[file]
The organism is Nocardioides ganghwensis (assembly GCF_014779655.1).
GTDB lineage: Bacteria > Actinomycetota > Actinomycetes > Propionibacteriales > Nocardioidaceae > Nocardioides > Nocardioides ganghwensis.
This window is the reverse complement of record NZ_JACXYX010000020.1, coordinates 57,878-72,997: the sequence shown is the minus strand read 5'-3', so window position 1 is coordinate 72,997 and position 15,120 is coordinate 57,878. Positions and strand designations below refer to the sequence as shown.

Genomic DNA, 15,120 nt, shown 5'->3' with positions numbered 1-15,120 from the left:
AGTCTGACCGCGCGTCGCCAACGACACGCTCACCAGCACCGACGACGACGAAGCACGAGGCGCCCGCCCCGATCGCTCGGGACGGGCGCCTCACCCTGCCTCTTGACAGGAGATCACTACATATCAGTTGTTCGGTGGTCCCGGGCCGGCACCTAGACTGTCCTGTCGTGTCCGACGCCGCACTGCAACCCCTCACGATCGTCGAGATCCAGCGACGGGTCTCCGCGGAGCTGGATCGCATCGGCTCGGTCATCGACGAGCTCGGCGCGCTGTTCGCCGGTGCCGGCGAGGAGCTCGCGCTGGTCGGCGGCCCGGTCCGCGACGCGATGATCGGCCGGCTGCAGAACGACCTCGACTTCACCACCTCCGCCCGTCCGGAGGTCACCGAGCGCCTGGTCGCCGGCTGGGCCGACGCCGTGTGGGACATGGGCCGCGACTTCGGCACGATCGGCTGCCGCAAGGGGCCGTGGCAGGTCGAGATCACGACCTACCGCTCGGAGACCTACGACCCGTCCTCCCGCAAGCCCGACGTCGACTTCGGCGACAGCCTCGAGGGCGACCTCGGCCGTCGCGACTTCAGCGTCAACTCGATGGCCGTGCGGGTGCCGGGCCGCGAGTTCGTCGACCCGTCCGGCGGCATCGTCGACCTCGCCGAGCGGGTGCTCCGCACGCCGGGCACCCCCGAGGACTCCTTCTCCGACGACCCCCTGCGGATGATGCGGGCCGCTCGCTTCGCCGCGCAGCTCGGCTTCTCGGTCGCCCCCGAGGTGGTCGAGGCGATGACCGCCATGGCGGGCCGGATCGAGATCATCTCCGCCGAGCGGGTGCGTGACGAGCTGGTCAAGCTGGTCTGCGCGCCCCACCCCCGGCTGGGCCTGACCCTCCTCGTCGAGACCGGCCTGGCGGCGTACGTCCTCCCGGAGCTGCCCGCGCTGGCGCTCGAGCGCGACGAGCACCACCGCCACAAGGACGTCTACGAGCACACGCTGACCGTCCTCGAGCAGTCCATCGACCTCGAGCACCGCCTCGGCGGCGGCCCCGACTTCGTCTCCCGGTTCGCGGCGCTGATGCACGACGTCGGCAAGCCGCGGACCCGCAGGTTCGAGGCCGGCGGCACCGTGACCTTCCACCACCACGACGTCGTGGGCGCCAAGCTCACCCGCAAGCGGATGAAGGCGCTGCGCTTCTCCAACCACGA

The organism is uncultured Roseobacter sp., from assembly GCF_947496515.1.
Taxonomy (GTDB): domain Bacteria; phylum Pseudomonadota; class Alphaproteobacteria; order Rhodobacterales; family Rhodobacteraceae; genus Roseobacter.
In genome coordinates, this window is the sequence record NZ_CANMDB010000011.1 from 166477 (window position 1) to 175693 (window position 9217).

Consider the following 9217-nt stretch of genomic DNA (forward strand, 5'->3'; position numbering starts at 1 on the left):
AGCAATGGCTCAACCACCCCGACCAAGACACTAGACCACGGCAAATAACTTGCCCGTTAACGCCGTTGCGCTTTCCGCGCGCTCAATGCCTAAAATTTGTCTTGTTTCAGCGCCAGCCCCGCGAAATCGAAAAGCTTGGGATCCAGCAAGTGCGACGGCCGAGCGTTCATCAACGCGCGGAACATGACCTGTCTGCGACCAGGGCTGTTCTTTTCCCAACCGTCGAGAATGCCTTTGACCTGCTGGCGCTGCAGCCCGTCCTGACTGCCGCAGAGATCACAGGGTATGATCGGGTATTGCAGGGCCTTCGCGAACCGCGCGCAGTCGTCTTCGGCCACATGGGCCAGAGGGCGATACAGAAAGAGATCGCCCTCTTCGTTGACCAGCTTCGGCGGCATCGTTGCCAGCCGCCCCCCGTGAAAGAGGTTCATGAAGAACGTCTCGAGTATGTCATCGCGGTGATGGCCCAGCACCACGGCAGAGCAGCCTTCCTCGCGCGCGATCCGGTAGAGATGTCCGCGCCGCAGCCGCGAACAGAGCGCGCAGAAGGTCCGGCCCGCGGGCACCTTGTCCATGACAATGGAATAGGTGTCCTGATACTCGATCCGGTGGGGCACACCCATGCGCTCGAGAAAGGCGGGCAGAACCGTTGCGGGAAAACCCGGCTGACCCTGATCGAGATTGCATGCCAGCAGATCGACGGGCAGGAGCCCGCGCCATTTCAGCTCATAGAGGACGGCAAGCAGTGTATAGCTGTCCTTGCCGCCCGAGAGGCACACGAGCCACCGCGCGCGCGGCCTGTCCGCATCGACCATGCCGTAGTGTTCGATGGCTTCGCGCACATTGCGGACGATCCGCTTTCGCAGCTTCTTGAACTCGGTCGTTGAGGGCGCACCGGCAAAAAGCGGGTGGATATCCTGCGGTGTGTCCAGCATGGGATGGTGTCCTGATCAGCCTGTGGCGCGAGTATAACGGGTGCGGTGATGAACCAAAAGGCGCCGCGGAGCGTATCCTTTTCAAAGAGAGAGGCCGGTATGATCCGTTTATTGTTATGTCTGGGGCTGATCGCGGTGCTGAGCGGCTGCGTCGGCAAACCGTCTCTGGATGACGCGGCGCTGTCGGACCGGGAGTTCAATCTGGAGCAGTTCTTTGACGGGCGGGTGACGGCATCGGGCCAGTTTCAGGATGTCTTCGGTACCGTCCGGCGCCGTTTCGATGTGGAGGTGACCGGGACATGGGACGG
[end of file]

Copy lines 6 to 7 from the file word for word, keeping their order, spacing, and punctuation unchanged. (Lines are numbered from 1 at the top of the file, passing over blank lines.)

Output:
The organism is uncultured Roseobacter sp., from assembly GCF_947496515.1.
Taxonomy (GTDB): domain Bacteria; phylum Pseudomonadota; class Alphaproteobacteria; order Rhodobacterales; family Rhodobacteraceae; genus Roseobacter.